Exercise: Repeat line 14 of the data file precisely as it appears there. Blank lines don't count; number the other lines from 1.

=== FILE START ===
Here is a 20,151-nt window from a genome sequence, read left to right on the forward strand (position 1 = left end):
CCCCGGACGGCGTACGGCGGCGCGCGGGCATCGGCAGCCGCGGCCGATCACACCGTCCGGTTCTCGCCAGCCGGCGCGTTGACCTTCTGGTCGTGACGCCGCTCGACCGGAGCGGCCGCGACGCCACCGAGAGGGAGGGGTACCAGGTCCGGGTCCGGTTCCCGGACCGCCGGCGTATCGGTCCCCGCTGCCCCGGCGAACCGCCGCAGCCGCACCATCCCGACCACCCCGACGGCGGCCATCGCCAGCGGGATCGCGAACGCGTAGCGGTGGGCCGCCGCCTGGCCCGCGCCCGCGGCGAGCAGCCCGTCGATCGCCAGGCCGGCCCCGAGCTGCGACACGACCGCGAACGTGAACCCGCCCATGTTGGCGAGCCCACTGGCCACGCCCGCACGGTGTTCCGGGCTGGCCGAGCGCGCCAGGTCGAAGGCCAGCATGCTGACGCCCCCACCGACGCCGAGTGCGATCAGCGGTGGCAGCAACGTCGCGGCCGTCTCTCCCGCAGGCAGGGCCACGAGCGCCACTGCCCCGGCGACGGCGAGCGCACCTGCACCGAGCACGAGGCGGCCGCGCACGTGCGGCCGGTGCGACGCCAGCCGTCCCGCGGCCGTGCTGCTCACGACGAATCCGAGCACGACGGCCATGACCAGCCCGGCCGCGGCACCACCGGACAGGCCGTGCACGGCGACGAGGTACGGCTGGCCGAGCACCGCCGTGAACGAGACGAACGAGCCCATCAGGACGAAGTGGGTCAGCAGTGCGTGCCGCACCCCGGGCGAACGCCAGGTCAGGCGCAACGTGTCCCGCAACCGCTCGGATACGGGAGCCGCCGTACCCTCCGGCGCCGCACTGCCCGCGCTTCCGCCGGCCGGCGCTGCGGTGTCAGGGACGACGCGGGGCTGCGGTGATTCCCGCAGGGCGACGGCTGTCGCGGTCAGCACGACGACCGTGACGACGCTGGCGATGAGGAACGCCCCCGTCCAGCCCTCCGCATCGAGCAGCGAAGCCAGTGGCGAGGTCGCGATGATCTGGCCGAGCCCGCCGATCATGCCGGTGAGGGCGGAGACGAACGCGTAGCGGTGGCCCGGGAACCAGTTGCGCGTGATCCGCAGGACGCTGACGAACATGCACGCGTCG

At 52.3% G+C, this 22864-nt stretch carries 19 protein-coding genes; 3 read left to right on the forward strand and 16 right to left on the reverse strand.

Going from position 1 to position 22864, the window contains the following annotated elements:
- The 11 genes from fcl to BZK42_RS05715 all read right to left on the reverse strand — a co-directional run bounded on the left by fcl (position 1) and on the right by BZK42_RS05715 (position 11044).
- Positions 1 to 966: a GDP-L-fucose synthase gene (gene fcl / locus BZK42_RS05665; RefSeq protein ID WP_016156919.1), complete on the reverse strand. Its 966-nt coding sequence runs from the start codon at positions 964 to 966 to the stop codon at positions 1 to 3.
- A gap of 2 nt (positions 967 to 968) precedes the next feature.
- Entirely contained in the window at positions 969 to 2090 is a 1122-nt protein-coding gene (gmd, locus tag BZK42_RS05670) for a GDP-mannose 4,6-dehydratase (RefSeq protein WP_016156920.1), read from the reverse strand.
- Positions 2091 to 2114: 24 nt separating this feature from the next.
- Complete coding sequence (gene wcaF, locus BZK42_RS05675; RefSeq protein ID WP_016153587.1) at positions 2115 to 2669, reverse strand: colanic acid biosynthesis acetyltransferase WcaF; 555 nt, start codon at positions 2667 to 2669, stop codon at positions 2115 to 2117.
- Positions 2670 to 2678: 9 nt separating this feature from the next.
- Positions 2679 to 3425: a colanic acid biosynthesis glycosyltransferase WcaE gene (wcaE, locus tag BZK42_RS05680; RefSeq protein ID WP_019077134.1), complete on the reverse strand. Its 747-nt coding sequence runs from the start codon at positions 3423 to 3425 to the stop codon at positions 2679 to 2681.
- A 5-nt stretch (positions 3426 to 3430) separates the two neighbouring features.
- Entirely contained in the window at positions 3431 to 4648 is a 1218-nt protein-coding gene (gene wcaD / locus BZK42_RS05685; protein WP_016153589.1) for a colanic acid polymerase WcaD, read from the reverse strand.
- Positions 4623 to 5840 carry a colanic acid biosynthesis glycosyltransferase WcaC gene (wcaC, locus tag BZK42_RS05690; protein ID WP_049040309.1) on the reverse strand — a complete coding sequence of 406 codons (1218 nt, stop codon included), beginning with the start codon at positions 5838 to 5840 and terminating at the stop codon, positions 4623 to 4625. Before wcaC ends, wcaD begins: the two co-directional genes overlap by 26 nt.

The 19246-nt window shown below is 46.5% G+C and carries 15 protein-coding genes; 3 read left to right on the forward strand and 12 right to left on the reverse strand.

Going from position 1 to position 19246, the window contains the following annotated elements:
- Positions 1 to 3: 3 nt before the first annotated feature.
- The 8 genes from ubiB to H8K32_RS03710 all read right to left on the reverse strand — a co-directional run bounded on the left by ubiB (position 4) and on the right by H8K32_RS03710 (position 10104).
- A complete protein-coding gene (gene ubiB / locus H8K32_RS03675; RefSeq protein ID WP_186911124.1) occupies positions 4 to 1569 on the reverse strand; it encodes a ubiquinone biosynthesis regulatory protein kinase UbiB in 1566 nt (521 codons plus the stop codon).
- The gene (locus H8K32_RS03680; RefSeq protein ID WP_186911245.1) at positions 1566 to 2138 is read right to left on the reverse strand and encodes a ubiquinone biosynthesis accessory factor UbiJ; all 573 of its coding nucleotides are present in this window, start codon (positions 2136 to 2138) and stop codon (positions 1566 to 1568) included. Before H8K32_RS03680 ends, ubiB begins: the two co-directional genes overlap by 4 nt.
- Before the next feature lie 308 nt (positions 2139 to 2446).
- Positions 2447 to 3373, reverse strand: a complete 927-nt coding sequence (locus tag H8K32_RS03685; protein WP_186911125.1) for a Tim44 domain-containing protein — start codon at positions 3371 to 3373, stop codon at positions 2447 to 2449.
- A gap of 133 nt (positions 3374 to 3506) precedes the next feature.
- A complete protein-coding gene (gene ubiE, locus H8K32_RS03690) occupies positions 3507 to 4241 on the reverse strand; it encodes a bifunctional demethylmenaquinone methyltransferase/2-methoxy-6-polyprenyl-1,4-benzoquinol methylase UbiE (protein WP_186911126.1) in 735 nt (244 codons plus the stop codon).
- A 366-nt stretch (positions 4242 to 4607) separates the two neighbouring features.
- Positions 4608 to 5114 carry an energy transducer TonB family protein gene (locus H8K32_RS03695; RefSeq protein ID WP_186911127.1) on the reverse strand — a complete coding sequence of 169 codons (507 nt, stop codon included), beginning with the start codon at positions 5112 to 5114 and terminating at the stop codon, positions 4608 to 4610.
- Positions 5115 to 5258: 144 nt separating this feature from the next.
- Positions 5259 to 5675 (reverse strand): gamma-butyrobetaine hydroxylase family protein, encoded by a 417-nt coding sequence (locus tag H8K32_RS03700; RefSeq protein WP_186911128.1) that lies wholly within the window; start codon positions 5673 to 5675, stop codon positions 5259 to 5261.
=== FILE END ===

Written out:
- Entirely contained in the window at positions 3431 to 4648 is a 1218-nt protein-coding gene (gene wcaD / locus BZK42_RS05685; protein WP_016153589.1) for a colanic acid polymerase WcaD, read from the reverse strand.